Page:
In an alternate embodiment, block 510 may occur between block 502 and decision block 504. In this embodiment, data may be concatenated into the packet to be sent as soon as it is available.

FIG. 6 illustrates a logical flow diagram generally showing one embodiment of a process for immediately sending an ACK based on detection of a write completion indicator, in accordance with the invention. Process 600 of FIG. 6 may be implemented, for example, within CM 252 of FIG. 2.

Process 600 begins, after a start block, at block 602, where a first packet is received. The first packet may be received from a network device, a calling process, a network component, such as networking component 256 of FIG. 2, or the like. Processing then continues to decision block 604.

At decision block 604, it is determined whether the first packet includes a write completion indicator. In one embodiment, a write completion is indicated based on a variety of events, including when a current write buffer is full, at an end of a write operation, at an end of a transaction, upon closing an application, or the like. In one embodiment, a write completion may be indicated by a push flag within the first packet. In one embodiment, the invention determines an amount of time to delay sending an ACK at least partly based on the write completion indicator. If it is determined that the packet includes a write completion indicator, processing then continues to block 606. Otherwise, processing continues to block 610.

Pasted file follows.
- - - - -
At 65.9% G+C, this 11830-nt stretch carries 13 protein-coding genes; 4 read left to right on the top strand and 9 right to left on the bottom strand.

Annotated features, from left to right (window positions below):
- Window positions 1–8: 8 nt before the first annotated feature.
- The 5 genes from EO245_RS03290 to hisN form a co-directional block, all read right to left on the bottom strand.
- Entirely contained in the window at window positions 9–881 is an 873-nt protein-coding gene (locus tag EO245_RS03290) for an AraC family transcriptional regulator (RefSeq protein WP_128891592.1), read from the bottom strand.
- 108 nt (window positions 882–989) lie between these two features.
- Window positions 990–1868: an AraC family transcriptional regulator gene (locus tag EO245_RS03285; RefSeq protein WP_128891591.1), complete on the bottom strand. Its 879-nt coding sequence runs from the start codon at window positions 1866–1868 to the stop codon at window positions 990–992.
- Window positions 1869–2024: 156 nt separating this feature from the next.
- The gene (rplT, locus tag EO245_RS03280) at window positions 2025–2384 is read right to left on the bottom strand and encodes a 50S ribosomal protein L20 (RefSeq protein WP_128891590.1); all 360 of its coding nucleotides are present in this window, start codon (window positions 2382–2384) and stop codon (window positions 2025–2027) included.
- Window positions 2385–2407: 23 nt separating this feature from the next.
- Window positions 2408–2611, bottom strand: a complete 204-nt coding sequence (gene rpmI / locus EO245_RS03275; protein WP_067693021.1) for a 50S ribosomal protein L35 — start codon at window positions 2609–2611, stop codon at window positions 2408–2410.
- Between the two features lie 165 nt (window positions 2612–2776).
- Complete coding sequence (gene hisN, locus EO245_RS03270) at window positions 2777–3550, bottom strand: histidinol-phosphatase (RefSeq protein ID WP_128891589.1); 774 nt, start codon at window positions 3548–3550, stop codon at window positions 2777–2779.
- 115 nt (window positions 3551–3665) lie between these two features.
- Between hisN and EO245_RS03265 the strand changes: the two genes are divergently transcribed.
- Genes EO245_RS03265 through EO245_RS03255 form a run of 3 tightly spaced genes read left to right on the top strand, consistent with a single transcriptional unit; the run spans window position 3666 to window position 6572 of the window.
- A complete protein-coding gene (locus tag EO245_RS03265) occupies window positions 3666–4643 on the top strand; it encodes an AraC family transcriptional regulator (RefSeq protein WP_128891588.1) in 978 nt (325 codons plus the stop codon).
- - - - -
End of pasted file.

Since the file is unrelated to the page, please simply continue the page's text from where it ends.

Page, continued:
At block 606, processing waits for a receipt of a second packet or for a timeout event to occur. If a second packet is received or a timeout event occurs, processing continues to block 610. At block 610, the ACK may be sent. In one embodiment, the ACK may be sent to the sender of the first and/or second packet.

In one embodiment (not shown), receipt of the ACK may disable concatenation. Receipt of the ACK may also enable another packet, which may include concatenated data, to be sent over the network.

It will be understood that each block of the flowchart illustration, and combinations of blocks in the flowchart illustration, can be implemented by computer program instructions. These program instructions may be provided to a processor to produce a machine, such that the instructions, which execute on the processor, create means for implementing the actions specified in the flowchart block or blocks. The computer program instructions may be executed by a processor to cause a series of operational steps to be performed by the processor to produce a computer implemented process such that the instructions, which execute on the processor to provide steps for implementing the actions specified in the flowchart block or blocks.